Some days I don’t manage to successfully perform these skills at all and it can be quite disheartening. However, the kind words that I have had from doctors and nurses in the ward have been very encouraging, and many of them also take their time to teach and supervise us which has been very helpful for me.

What is a highlight of studying in London?

The most amazing thing about London is that there is always something new to experience – whether it’s food, things to do or places to visit.

The convenience of being able to get to places so easily by living somewhere so well-connected is something I appreciate a lot, having previously lived in the countryside. And of course, meeting new people and making friends coming from different parts of world has been a great experience.

If you had to sum up studying at St George’s in three words, what would they be and why?

Diverse, inspiring and home. 

What’s it like studying in Tooting and London?

Studying and living in Tooting has been a great experience. I have met people from different walks of life, tried amazing food from different cultures and have very good access to central London.

The public transport in London has been very convenient and an affordable means to get to places especially for students. There is also always something new and exciting going on in London no matter what time of day, and I am really glad to be living in such an amazing city.

How does our focus on the health and medical sciences impact your studies, studying only with other health focused students?

Being at a university with only health and medical courses means you are surrounded by like-minded people. Most of the time there is always something to talk about and you can share your knowledge as you study very similar topics. 

It also helps to be studying the same thing as you can easily get advice or extra input on topics that you may not feel as confident about comapred to other people. 

What’s the student union like? How does the SU support you in your studies?

The Student Union at St George's is a good place to have your concerns heard, as they are also students that can relate to the same provlems.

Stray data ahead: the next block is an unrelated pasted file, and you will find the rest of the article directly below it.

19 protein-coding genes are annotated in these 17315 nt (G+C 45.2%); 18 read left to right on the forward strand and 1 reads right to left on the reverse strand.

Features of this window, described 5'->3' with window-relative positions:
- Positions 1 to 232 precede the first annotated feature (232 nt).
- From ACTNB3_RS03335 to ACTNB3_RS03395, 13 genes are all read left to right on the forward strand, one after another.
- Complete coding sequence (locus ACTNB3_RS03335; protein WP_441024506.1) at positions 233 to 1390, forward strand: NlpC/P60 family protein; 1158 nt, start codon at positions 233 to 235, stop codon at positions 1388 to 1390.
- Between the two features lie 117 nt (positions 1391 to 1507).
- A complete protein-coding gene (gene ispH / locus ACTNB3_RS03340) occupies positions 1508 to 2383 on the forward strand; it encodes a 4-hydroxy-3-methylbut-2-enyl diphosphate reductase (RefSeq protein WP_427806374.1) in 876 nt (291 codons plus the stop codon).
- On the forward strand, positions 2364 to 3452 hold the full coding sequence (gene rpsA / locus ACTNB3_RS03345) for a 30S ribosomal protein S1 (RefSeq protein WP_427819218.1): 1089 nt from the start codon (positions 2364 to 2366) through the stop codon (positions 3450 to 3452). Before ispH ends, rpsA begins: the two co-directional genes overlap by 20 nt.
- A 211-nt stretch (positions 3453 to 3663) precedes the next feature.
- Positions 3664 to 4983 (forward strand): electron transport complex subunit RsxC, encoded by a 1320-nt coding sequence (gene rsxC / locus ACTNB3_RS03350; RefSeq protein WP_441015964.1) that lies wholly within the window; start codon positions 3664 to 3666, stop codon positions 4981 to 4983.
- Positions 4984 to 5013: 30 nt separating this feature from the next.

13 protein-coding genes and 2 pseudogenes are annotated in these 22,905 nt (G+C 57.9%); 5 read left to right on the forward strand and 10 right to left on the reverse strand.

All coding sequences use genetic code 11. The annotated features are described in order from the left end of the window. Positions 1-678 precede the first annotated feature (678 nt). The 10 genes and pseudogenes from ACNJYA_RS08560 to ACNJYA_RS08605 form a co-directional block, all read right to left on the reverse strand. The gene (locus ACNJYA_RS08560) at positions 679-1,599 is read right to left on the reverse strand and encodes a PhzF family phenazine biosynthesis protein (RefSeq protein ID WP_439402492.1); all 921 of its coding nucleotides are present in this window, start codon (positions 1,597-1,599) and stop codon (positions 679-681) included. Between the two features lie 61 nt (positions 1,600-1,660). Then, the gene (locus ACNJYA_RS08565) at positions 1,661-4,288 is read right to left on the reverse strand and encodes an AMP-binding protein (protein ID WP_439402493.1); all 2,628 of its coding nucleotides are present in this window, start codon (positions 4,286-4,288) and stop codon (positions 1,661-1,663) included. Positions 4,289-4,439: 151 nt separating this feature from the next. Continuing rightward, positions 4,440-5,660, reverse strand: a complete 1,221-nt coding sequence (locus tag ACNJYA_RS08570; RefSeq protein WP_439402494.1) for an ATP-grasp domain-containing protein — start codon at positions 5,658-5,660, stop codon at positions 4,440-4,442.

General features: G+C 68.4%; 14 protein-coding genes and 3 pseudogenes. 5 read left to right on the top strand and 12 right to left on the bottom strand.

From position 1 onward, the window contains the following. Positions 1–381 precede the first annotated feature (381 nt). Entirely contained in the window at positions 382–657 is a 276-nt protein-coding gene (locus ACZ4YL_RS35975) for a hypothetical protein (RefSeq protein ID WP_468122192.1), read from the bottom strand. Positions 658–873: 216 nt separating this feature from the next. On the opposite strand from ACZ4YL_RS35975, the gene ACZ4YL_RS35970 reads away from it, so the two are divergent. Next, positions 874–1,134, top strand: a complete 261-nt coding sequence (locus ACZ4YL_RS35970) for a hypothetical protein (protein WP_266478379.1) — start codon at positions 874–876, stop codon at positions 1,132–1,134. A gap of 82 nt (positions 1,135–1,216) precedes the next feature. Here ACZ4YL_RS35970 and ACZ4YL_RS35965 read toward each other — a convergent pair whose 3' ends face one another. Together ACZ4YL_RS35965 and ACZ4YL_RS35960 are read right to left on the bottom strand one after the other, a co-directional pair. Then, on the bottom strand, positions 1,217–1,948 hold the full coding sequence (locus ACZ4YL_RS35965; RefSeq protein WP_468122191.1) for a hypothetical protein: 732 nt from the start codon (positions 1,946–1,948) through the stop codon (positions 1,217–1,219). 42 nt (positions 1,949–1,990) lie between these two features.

The SU bar is a good good place to relax in between lectures and get to know people. The SU itself has done a good job at promoting a vast amount of extra-curricular activities like sports, art productions and community projects to make sure students get a good work-life balance during their time here. 

Are you a member of any societies? If so, which ones and what do you do?

I am currently a committee member of St George’s Surgical Society. They organise events that aim to support students who want to pursue a career in surgery, for example talks from surgeons of different specialities, suturing workshops and anatomy competitions.

I am also a dancer in the 'Fashion Show', the biggest dance show at the university. It has been a good way for me to unwind when studies get stressful as I am doing something I love. I have also met students from various years and courses whilst preparing for the show and feel like I am part of a family. 

How does the student-parent system work and how has it affected your study?

The student parent system allocates a first year student to someone in the year above them who acts as their ‘parent’ during their time at St. George’s. You will then become part of a ‘family’ where you may have brothers, sisters and even grandparents.

I personally found this system very useful as my 'parent' provided me with great advice on how to effectively study and deal with the stress of university, especially during my first year. It also gave me a chance to be a part of a ‘family’ where I have made really good and supportive friends.

Last Updated: Tuesday, 19 December 2017 12:02